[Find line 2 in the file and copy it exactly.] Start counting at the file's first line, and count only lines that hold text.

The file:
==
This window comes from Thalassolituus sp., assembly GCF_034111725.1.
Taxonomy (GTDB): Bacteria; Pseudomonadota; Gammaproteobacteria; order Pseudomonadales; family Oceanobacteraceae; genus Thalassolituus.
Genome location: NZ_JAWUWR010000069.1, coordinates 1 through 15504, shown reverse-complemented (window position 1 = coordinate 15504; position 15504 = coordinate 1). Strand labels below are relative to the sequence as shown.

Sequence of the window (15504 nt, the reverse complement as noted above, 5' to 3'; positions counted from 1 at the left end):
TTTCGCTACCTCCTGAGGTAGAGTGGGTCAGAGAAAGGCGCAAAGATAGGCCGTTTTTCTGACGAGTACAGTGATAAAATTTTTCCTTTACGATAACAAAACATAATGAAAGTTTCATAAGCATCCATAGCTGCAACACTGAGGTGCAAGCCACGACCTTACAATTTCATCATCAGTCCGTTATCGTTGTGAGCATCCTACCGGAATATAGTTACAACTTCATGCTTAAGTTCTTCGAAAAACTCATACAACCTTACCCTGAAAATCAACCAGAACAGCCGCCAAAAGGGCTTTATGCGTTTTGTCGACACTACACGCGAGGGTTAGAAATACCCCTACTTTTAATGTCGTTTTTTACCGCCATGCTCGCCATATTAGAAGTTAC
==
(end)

Taxonomy (GTDB): Bacteria; Pseudomonadota; Gammaproteobacteria; order Pseudomonadales; family Oceanobacteraceae; genus Thalassolituus.